You can teach an old manager new tricks

An MBA may propel you into management, but the key to staying there lies in constantly updating your knowledge through specialist courses.
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The Independent Online

Today's managers face a world of ever growing complexity. New technologies and systems, spreading globalisation, and corporate restructuring mean that managers have to cope with continuous change. With delayering they have to accept a greater span of responsibility, not only for their specialist function, but also for the overall strategic view of general management.

Today's managers face a world of ever growing complexity. New technologies and systems, spreading globalisation, and corporate restructuring mean that managers have to cope with continuous change. With delayering they have to accept a greater span of responsibility, not only for their specialist function, but also for the overall strategic view of general management.

It is hardly surprising that managers regularly have to acquire new knowledge and skills to keep abreast of the demands made on them. The need for lifelong learning has become a reality for them.

A minority of managers join their organisations through a formal graduate management training scheme. They undertake an extended programme of management education and development. Many take a part-time MBA or a related postgraduate qualification in their thirties, usually with the encouragement and support of their employers.

But for most managers, training and development tends to be more haphazard. Many enter specialist functions directly and only later move into management roles. Their management training tends to be piecemeal, often provided by external organisations in major cities or in-house.

Many organisations provide a comprehensive range of such short courses. Some are commercial firms, like Fielden-Cegos, which runs courses on more than 100 different topics such as interviewing skills, time management, delegation, report writing, finance for non-financial managers, and managing change (Tel 0161 445 2426 or www.fielden-cegos.co.uk). Others are charities, like the Industrial Society which has 10,000 member organisations. The society will run over 150 courses this year for all levels of management from first-line supervisors to board directors (Tel. 020-7262 2401 or www.insoc.co.uk).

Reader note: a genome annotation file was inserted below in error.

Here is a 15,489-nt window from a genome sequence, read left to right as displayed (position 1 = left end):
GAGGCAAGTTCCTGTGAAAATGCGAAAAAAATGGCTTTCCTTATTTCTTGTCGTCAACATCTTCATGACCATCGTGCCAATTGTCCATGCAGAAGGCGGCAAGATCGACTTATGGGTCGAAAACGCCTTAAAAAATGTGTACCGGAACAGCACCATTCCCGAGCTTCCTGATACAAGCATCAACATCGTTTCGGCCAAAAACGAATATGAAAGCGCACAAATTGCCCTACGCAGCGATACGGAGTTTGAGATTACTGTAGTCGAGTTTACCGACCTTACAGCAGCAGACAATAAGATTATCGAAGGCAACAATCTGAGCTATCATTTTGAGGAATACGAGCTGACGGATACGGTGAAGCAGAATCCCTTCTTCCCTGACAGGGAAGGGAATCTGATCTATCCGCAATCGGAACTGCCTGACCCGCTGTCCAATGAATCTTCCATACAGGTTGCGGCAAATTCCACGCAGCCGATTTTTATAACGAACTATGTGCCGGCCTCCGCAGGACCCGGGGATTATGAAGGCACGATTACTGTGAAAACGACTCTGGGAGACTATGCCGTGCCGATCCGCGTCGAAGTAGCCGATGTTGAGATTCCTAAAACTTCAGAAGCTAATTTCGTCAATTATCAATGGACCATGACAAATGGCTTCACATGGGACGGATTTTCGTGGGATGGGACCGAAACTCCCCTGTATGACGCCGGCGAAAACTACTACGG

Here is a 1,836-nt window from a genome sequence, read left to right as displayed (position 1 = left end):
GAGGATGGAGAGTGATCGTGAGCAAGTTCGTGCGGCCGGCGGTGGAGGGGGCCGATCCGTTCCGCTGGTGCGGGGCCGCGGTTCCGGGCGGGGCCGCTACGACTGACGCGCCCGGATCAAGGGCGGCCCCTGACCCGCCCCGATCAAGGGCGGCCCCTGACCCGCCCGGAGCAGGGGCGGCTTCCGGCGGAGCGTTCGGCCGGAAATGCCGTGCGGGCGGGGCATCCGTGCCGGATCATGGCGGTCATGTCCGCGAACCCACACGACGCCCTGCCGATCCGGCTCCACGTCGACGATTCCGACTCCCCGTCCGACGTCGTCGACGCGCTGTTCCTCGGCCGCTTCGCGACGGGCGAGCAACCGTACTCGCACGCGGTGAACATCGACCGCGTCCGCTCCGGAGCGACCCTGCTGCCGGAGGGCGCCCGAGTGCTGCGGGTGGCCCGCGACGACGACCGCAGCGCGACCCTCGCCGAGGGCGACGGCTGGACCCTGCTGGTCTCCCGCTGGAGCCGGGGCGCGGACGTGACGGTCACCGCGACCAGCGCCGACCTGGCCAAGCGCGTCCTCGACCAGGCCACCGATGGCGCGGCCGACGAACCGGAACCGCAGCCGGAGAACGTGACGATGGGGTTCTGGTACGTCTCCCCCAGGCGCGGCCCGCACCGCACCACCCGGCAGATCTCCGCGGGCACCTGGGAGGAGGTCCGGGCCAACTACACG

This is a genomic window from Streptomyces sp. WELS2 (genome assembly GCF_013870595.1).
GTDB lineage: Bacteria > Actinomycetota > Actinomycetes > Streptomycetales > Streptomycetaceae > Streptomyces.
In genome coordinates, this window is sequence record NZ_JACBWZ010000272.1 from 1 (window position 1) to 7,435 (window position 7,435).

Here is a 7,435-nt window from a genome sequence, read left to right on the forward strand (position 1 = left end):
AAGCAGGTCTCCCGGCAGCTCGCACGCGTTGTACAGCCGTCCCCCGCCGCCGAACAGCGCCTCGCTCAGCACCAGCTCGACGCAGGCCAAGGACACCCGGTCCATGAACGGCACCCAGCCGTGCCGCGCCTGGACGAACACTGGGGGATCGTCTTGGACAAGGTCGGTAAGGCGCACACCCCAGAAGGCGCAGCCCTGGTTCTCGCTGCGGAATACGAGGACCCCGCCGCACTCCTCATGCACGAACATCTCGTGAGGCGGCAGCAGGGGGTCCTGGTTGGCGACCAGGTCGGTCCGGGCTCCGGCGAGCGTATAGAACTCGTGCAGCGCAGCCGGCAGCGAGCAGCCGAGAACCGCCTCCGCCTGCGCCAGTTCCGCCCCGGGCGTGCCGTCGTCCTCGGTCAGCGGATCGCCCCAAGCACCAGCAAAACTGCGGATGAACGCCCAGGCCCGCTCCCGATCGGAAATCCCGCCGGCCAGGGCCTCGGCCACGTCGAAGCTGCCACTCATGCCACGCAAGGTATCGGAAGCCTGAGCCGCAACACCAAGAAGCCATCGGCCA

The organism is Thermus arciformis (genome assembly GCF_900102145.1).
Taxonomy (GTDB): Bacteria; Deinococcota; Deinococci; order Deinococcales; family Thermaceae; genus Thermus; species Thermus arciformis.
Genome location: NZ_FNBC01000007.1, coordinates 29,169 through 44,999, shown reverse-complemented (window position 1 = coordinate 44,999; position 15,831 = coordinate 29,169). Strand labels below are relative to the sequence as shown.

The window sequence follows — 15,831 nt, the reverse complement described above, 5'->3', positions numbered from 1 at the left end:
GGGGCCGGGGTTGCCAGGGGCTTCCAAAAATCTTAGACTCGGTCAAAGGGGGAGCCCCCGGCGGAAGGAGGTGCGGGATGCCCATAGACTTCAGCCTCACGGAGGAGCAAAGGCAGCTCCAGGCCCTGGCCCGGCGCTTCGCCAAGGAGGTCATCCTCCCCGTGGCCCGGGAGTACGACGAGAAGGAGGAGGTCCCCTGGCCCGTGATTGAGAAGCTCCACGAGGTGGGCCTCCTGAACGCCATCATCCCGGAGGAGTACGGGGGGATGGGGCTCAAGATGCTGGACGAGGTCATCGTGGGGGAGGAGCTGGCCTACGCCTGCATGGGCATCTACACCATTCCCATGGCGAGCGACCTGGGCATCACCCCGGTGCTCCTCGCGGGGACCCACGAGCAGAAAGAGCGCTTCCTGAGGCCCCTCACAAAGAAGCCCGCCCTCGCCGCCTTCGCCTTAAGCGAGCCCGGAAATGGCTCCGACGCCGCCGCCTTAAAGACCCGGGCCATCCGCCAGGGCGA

Professional institutions similarly run short courses dealing with particular aspects of their specialism. For example, this year the Institute of Personnel and Development is running more than 400 training events in personnel, reward management, training and development, and employment law (Tel 020 8263 3434 or www.ipd.co.uk/training).

Many short courses aim to update the knowledge and skills of experienced managers. For instance, several business schools, best known for offering masters degrees in business administration, offer short courses and "master-classes" to keep their MBA graduates and other executives up to date with the latest developments in general management. With the current and accelerating pace of change, knowledge redundancy is a real problem in almost every sphere, and lifelong learning is now essential if one is to keep abreast of one's specialism.

Obviously a structured programme of learning is the best way to acquire a sound understanding of management. A first degree in a business-related subject is clearly a useful introduction, but to get the level of knowledge and understanding needed at general management level, a programme of formal study after a few years' experience is highly desirable. An MBA is perhaps the most prestigious of all such programmes.

However, not all MBAs are equal. As increasing numbers of business schools have jumped on the highly lucrative bandwagon of offering this qualification - almost 120 in the UK - standards have become very variable. Fortunately, most of the best are regularly, independently inspected and accredited by the Association of MBAs. This accreditation gives would-be students and employers an assurance of quality.

A reputable MBA is increasingly seen as a necessary qualification for those aspiring to general management. However, one cannot normally enter an MBA course without a first degree and several years in a management role. This might appear to penalise those who have entered management through non-traditional routes, like non-graduates.

However, there are other qualifications, notably the Diploma in Management Studies (DMS), which provide a sound broad-based level of education for experienced managers. Moreover, a growing number of reputable business schools, including Kingston and The Open University Business School, have designed their DMS so that it is now the first part of their MBA. This means that a non-graduate can take a DMS. This qualifies them to enter an MBA course.

John Eldred, the course director of the DMS at Kingston Business School, explains: "The programme gives access to those who have not gone down the traditional route of university, five or 10 years work experience and then an MBA. Because they're not the academic beast that we traditionally see on an MBA, they need a different form of introduction to the return to learning. It's all very well to talk of lifelong learning, but if you've never been brought through an extended period of advanced study you don't know what you are letting yourself in for."

There is also a stand-alone Certificate in Management which represents part one of the DMS. This break-up of an MBA into two or three self-contained stages helps managers who must take these higher qualifications part-time or by distance learning while carrying out full-time and often high pressure jobs.

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